In the gallery space, artist books are often overlooked, presented in a way with no context or indication of how the public should interact with them. Artful Narratives is a collection of artist books created by Auckland based artist Toni Hartill between 2016 and 2021 that demonstrate the conceptual complexity and exquisite materiality that Hartill has achieved in this medium. This is her first solo show, pulling together several series that form a larger body of work telling a story of the importance of taking notice of and protecting our natural environment. Until now, many of the pieces have either been hidden away or travelling in group shows, so this is the first time they can be seen alongside one another.
The idea for the exhibition was inspired by Out of the Cupboard, a group show of artist books at the Angela Morton Room in 2020, which Hartill co-curated with Toni Mosley to shine a light on this exciting area of printmaking. Hartill started exploring artist books in 2016 after attending workshop with Australian master printer Dianne Fogwell. The transition from creating two-dimensional to three-dimensional work came naturally to Hartill whose background involved a degree in art and design that included furniture design and model making. She enjoys working with her hands and is always experimenting with new things; leatherwork, knitting, crochet. Problem solving has always been part of her creative process. As a child she remembers designing and building a dolls house from scratch, including creating all the furniture and fittings for it.
When developing an idea, Hartill moves intuitively between different media, usually starting with the concept and what she wants to say. First, she explores ideas through drawing which then informs the chosen printmaking technique. Once she starts the print process she works spontaneously, allowing ideas to build on unexpected results, sparking new ideas and following new tangents as they arise. Unlike traditional printmaking which embraces the multiplicity of print to produce editions, Hartill sees the multiple as a means of creating that allows her to be more experimental and playful. Unlike a painting, a printed surface can be cut, layered, and folded, adding to the narrative of the work. One example of this is her book Remanent, which came about when she was deinstalling a series of flat, square format prints, which she piled up into a stack. She was enthralled by the way they looked together, prompting her to recreate a similar stack, embellishing pages with fabric, stitching, and cut-out windows to entice the viewers to rummage through and spark their imagination.
Hartill has always been drawn to the rich mark-making potential of printmaking. She had her first opportunity to fully explore this during her first teaching job where she had to teach three-colour reduction woodblock print to a class of over thirty Year 11 high school students. Having to be one step ahead to be able to explain this complex brain teaser of creating an image backwards and in reverse while progressively destroying the plate as you go was an exciting challenge that kept her on her toes. There was another teacher in the department who was also keen on learning printmaking so they would experiment on the press between classes and after school, creating a resource folder about what was possible and what to avoid.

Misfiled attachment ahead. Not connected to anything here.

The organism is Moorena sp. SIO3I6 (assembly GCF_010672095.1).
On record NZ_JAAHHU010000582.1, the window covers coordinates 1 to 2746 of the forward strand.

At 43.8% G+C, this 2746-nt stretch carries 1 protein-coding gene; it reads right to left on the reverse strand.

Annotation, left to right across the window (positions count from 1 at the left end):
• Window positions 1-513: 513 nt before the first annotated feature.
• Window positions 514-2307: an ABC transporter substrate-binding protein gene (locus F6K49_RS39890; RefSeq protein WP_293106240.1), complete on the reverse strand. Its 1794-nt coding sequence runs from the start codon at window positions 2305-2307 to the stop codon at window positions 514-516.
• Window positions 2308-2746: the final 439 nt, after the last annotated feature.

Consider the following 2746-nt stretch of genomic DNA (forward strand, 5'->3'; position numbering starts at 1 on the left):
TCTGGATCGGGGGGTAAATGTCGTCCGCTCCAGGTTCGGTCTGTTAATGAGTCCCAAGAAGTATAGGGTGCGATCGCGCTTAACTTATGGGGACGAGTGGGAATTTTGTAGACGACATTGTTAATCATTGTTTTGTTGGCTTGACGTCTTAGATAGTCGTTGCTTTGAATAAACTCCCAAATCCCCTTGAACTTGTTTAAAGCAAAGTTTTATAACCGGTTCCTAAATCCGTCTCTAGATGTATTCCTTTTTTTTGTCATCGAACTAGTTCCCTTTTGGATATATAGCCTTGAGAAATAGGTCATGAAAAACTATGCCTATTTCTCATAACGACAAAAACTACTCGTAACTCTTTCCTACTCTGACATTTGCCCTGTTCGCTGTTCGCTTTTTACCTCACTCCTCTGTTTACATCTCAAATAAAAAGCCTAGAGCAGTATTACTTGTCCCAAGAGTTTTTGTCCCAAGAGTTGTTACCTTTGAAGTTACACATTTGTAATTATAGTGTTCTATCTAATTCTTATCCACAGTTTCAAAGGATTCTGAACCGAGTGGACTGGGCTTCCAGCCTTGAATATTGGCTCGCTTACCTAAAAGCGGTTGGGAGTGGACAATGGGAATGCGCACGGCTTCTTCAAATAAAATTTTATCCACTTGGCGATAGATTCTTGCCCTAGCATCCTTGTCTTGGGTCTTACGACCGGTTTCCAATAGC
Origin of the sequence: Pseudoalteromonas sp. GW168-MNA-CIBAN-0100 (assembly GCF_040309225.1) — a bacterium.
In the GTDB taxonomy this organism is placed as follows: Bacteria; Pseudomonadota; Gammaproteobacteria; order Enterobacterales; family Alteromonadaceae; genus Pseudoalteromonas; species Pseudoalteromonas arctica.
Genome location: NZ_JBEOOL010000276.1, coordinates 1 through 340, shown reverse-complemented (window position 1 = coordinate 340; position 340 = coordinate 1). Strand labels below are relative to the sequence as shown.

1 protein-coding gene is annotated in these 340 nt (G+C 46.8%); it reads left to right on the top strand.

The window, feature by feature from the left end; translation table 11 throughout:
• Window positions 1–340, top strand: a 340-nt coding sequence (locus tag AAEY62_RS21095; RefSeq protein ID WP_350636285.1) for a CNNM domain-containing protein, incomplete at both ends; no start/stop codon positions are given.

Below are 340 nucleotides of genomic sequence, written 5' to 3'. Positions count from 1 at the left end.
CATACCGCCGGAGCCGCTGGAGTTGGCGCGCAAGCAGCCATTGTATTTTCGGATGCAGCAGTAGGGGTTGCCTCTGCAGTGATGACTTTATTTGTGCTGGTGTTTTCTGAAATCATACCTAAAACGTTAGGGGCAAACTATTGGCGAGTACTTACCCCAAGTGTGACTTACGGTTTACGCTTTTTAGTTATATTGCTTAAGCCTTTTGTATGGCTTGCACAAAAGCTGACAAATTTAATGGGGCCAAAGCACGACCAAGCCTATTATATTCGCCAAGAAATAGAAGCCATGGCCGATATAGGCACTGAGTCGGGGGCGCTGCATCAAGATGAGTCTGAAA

When she left teaching to focus on her arts practice, her first goal was to create community by meeting other printmakers. She enrolled in a beginners’ printmaking course at Corban Estate Arts Centre and from that was invited to join the local Waitakere Printers Ink group where she had the opportunity to exhibit in group shows. She then started attending events run by the Print Council Aotearoa NZ (PCANZ), which she joined and subsequently became their Auckland Regional Rep. This role provided an invaluable experience not only for developing her knowledge of printmaking but for meeting inspiring, likeminded printmakers who have become close friends she can share ideas with. She discovered the importance of community to her creative practice.
Having stepped down as regional rep earlier this year, Hartill now has more time to focus on her arts practice. The 2021 lockdown resulted in Artful Narratives being postponed after months of planning. During this time, she lacked inspiration to create, felt empty and contemplated packing it all in. Now that her show is finally up, it has cleared space in her head to think about new directions, colour palettes, and pursue opportunities that have presented themselves including another solo show, live interviews, an artist residency, and a few collaborative projects.
Artful Narratives will be on show until 2 June at Angela Morton Room, Level 1 Takapuna Library. You’ll have the chance to hear he talk in more depth about each narrative on Thursday 7 April & Friday 22 April at 11am.
Angela Morton Room, Te Pataka Toi, Takapuna Library @angelamorton.room
Out of the Cupboard NZ @outofthecupboardnz
Dianne Fogwell @dianne_fogwell https://www.diannefogwell.com.au
Waitakere Printers Ink @waitakereprintersink
Corban Estate Arts Centre @corban
Print Council of Aotearoa/NZ @printcouncilnz